- The selection or founding of a "neutral" capital city, one unencumbered by regional or political identities, was meant to represent the unity of a new state when Ankara, Bern, Canberra, Madrid, Ottawa and Washington became capital cities. Sometimes, the location of a new capital city was chosen to terminate actual or potential squabbling between various entities, such as in the cases of Canberra, Ottawa, Washington, Wellington and Managua.
- The British-built town of New Delhi represented a simultaneous break and continuity with the past, the location of Delhi being where many imperial capitals were built (Indraprastha, Dhillika, and Shahjahanabad) but the actual capital being the new British-built town designed by Edwin Lutyens. Wellington, on the southwestern tip of the North Island of New Zealand, replaced the much more northerly city of Auckland to place the national capital close to the South Island and hence to placate its residents, many of whom had sympathies with separatism.
- During the American Civil War, tremendous resources were expended to defend Washington, D.C., which bordered on the Confederate States of America (with the Commonwealth of Virginia), from Confederate attack even though the relatively small federal government could easily have been moved elsewhere. Likewise, great resources were expended by the Confederacy in defending the Confederate capital from attack by the Union, in its exposed location of Richmond, Virginia, barely 100 miles (160 km) south of Washington, D.C.
Capitals in military strategy
The capital city is usually but not always a primary target in a war, as capturing it usually guarantees capture of much of the enemy government, victory for the attacking forces, or at the very least demoralization for the defeated forces.
In ancient China, where governments were massive centralized bureaucracies with little flexibility on the provincial level, a dynasty could easily be toppled with the fall of its capital. In the Three Kingdoms period, both Shu and Wu fell when their respective capitals of Chengdu and Jianye fell. The Ming dynasty relocated its capital from Nanjing to Beijing, where they could more effectively control the generals and troops guarding the borders from Mongols and Manchus. The Ming was destroyed when Li Zicheng took their seat of power, and this pattern repeats itself in Chinese history, until the fall of the traditional Confucian monarchy in the 20th century. After the Qing dynasty's collapse, decentralization of authority and improved transportation and communication technologies allowed both the Chinese Nationalists and Chinese Communists to rapidly relocate capitals and keep their leadership structures intact during the great crisis of Japanese invasion.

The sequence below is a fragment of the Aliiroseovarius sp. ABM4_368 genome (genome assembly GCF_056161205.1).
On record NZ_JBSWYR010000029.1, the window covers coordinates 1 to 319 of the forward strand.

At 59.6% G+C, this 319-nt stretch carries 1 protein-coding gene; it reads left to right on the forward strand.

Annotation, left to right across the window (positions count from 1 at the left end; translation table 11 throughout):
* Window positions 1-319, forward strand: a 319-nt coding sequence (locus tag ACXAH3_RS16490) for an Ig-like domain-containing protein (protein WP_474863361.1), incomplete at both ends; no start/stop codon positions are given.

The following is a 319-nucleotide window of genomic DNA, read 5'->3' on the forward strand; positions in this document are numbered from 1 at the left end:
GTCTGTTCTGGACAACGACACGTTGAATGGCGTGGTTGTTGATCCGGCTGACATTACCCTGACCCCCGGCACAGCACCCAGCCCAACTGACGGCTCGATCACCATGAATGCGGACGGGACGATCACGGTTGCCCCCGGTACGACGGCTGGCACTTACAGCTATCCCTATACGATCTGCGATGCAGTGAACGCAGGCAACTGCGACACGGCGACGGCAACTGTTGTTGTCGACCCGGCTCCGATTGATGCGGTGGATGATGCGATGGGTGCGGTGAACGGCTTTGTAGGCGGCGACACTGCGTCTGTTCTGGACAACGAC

National capitals were arguably less important as military objectives in other parts of the world, including the West, because of socioeconomic trends toward localized authority, a strategic modus operandi especially popular after the development of feudalism and reaffirmed by the development of democratic and capitalistic philosophies. In 1204, after the Latin Crusaders captured the Byzantine capital, Constantinople, Byzantine forces were able to regroup in several provinces; provincial noblemen managed to reconquer the capital after 60 years and preserve the empire for another 200 years after that. The British forces sacked various American capitals repeatedly during the Revolutionary War and War of 1812, but American forces could still carry on fighting from the countryside, where they enjoyed support from local governments and the traditionally independent civilian frontiersmen. Exceptions to these generalizations include highly centralized states such as France, whose centralized bureaucracies could effectively coordinate far-flung resources, giving the state a powerful advantage over less coherent rivals, but risking utter ruin if the capital were taken.